We eased our way into the day with another nice breakfast next door before having a look around the main shopping mall, anything to keep us out of the pub really. There we happened upon Wallaby legend Joe Roff having a morning coffee, thankfully he was wearing flip-flops (they're called thongs out here!) so there was to be no repeat of him skipping over the Lions try-line that night. A quick chat about the previous nights great match and the tour so far was followed with the obligatory photocall. Neil asked the guy sitting at the next table if he'd mind doing the honours only to get a brusque reply "nah mate, I'm trying to read me bloody paper!" Hilarious! Even Joe commented on the legendary Aussie hospitality, an absolute gent. It was not for long before it was time to meet Robbo & Christine in the Riverside. Rob had also been in touch with Tom Franks and he joined us later that afternoon for a few beers. We decided to beat the rush so at 5:30 took a taxi to Caxton Street, which is where everybody drinks before matches at Suncorp. The atmosphere was stunning!

The thing about Caxton Street is that virtually every one of the 52,000 going to the match has to walk down it. We tried the local favourite, Caxtons, but after initial success it was almost impossible to get a drink so we went in search of somewhere a bit quieter. Amazingly, amongst the chaos we found Calypso, which looked really busy but you were able to get a drink pretty quickly, and there we stayed until it was time to go to the stadium. Troy & Steve joined us there a bit later, Ray & Rob cut out a bit earlier to meet Dave & Ally Palmer in the Caxton. After the obligatory rake of beers it was soon time to hit the stadium . . . . . . what an atmosphere!!! You'll no doubt have watched the match so not much to say about that, only that we got away with it. The nature of the win had meant a more humble appraisal of the match back in the Calypso afterwards, fact is the better side lost, I'll take it though! A taxi back into the city and we were soon finishing off the night with one last visit to the Riverside, tomorrow we'd be off to Melbourne.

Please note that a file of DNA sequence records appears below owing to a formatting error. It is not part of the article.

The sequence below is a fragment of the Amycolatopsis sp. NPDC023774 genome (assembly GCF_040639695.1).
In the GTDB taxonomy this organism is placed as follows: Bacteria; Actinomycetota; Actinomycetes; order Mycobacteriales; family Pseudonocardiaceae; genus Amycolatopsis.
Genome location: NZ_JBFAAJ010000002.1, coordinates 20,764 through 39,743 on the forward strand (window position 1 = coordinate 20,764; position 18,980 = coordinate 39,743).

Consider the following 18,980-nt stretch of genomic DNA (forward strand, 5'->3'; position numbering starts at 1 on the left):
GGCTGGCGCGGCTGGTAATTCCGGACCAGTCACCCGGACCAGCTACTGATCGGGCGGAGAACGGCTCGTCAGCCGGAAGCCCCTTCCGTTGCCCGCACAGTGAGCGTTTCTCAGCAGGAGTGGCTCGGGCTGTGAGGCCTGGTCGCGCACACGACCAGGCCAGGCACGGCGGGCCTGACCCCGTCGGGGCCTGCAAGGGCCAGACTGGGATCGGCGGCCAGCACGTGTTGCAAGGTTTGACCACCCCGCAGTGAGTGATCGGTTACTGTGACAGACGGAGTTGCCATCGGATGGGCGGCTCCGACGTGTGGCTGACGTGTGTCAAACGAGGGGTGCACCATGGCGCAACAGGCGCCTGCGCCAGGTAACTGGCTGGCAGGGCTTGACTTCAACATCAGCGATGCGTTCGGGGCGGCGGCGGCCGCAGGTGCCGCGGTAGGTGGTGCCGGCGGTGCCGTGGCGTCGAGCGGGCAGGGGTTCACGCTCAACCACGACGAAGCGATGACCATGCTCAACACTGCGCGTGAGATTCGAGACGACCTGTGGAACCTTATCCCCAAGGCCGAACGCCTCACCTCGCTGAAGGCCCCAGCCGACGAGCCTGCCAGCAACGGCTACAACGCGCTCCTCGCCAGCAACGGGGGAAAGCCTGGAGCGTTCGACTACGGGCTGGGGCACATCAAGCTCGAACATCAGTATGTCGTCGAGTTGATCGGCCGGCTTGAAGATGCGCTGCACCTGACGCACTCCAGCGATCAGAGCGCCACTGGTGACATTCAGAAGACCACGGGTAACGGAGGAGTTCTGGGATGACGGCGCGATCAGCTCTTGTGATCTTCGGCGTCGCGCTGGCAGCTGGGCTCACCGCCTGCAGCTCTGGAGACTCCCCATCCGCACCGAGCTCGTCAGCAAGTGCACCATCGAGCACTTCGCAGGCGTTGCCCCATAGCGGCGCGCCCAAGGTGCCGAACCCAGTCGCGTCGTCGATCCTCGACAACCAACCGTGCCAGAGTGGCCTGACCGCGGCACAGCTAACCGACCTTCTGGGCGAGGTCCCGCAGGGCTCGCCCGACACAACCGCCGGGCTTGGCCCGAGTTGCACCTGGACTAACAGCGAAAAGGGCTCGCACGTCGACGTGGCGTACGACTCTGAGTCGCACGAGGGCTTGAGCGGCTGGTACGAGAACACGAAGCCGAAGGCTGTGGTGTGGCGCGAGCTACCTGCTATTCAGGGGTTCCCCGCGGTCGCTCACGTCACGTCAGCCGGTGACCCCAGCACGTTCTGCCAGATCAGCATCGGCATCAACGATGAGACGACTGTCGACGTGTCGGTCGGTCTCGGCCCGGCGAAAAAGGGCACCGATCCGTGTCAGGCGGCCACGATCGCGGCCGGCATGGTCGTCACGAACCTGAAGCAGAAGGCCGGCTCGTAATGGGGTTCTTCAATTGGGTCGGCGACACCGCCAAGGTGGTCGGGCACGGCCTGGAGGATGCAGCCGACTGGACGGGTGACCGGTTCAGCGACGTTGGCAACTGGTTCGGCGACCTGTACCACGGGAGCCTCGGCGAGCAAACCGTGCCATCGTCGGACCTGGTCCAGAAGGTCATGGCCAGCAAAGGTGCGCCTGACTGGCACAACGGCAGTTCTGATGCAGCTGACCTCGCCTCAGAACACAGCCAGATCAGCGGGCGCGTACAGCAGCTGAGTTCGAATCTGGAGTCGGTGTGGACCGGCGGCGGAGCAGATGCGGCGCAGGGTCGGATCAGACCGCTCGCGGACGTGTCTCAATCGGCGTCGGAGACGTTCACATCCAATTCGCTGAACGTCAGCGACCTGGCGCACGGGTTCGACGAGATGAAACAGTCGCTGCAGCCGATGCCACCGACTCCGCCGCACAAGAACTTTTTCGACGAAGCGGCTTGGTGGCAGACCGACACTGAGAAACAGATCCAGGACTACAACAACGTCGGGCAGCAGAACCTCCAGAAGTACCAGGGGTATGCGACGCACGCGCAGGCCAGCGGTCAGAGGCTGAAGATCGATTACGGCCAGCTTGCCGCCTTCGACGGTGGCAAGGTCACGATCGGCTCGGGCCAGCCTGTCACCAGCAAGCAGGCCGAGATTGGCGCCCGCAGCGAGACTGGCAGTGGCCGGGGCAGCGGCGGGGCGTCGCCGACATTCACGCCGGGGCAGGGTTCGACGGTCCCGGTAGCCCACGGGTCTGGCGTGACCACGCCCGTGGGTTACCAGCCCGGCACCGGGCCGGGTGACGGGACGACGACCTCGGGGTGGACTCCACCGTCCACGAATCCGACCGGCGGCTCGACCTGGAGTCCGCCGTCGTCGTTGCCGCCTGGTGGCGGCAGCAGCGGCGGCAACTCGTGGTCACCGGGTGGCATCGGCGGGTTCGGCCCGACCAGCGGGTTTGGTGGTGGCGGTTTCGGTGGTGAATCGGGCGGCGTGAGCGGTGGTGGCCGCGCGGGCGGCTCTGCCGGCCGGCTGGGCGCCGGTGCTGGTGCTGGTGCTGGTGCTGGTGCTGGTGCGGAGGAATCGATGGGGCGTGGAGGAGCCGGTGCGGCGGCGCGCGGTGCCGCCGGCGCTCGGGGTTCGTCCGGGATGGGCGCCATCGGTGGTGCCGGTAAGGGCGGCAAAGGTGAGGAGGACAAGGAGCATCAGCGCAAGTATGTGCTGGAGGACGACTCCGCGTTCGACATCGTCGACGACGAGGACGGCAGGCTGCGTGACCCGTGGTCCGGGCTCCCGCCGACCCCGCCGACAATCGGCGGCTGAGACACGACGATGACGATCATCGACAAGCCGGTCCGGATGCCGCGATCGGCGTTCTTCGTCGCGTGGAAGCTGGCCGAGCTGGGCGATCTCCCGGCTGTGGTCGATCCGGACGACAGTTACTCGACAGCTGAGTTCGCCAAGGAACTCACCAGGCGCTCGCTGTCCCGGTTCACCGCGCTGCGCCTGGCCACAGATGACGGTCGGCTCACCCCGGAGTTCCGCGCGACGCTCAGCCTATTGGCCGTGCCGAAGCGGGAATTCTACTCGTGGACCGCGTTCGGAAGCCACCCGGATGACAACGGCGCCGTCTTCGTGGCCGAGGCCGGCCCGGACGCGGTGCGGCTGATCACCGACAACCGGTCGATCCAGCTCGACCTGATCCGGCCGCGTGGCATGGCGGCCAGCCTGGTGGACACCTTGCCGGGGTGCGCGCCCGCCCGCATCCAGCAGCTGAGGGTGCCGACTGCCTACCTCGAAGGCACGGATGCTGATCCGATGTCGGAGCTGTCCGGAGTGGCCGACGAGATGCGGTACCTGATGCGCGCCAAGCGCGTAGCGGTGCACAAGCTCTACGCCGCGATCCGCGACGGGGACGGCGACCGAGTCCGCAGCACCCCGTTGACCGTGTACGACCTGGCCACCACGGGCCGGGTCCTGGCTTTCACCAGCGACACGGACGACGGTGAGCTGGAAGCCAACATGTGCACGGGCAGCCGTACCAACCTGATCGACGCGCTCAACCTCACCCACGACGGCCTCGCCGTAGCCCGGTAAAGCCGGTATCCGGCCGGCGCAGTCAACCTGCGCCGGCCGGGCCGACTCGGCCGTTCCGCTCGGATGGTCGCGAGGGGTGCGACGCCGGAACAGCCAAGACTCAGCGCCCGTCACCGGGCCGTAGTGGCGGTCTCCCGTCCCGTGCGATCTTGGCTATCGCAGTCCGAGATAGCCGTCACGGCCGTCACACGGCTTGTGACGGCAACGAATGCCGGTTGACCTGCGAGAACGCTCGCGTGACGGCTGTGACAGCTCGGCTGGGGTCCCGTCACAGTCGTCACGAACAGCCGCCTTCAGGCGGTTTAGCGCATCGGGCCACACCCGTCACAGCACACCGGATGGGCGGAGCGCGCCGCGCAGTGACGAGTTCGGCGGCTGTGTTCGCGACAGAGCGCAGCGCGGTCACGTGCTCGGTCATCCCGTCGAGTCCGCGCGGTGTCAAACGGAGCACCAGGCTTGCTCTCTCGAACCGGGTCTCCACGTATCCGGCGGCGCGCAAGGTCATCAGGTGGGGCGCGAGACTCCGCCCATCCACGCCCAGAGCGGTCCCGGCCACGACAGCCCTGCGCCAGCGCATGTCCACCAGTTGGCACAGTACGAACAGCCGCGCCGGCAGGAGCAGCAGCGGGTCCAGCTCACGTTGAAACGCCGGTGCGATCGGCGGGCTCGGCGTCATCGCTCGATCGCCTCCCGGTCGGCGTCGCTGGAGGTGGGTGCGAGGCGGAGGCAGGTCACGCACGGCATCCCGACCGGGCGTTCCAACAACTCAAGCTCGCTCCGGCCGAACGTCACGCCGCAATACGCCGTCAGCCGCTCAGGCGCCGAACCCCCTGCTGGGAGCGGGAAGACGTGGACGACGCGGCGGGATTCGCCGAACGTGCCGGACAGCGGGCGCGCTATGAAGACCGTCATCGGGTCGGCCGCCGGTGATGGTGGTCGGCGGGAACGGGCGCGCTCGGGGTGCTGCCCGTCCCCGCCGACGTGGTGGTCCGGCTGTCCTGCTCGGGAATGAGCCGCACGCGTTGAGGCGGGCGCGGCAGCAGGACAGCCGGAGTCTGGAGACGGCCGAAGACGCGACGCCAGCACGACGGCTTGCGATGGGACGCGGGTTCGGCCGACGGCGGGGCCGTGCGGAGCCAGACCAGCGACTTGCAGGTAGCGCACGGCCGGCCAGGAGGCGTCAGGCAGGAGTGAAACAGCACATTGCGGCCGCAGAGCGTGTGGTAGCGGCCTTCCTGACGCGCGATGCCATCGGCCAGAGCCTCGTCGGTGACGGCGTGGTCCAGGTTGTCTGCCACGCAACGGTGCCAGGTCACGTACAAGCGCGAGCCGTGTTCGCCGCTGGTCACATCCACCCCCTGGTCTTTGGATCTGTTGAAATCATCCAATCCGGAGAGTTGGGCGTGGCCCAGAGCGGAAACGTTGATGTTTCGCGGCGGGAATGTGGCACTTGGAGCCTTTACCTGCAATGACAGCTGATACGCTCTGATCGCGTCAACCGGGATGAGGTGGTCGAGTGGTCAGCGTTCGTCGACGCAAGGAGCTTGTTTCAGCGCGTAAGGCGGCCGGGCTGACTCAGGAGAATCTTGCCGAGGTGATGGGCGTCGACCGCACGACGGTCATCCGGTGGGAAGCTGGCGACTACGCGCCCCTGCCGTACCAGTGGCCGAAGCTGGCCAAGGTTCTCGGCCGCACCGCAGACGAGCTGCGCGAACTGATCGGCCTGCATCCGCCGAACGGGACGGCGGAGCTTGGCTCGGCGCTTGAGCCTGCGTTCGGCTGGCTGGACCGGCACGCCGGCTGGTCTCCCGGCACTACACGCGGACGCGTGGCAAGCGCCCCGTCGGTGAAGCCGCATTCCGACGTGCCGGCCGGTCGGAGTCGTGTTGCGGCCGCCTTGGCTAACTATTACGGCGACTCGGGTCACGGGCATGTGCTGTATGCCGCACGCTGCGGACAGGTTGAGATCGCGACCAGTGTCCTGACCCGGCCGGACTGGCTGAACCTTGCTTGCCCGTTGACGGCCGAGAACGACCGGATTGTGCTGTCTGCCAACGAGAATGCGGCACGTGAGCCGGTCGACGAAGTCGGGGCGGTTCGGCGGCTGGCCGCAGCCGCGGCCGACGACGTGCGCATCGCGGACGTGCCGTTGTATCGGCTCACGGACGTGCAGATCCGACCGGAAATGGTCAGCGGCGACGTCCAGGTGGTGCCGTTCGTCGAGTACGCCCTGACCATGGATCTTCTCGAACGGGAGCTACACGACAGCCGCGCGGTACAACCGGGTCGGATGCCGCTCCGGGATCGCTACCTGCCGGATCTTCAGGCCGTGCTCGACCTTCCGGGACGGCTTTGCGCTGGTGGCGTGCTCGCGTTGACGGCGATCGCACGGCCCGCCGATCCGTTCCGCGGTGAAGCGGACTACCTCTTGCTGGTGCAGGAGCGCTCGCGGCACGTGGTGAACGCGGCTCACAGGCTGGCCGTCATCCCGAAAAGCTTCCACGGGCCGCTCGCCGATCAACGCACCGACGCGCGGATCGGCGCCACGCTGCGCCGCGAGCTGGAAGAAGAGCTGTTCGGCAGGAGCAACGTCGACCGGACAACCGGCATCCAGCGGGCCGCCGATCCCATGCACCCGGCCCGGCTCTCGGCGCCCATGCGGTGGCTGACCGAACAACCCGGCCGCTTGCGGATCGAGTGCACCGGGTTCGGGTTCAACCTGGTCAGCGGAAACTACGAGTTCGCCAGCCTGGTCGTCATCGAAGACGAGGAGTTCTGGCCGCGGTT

23rd June - Melbourne

We arrived in Melbourne to be greeted by Kate & Maeve, looking resplendant in her Wallaby jersey and bursting to yell out her newly rehearsed "Go Wallabies". Mark had also travelled up from Frankston so between them we were whisked off to our apartment on the Southbank, which turned out to be every bit as good as the photos had suggested. Robbo & Chris were staying at the nearby Langham Hotel, reputedly one of Australia's finest, and we'd arranged to meet up on the way out to investigate what, for the next 8 days, would be our home city . Contact had also been made with Jordie Coffin so we met up with him and his travelling buddy from Millbronx, Mike Phippard, at the local Irish bar (there's always one!) PJ O'Briens before seeking out somewhere to eat that night. To our surprise, they all had 'Brook stalwart John Kidd in tow.

I've neglected to mention that today is a very special day, it's Rays 60th birthday so we had to make it a meal worthy of the occasion and The Waterfront restaurant didn't disappoint. As we were to discover, Melbourne has a dining scene it is justifiably proud of.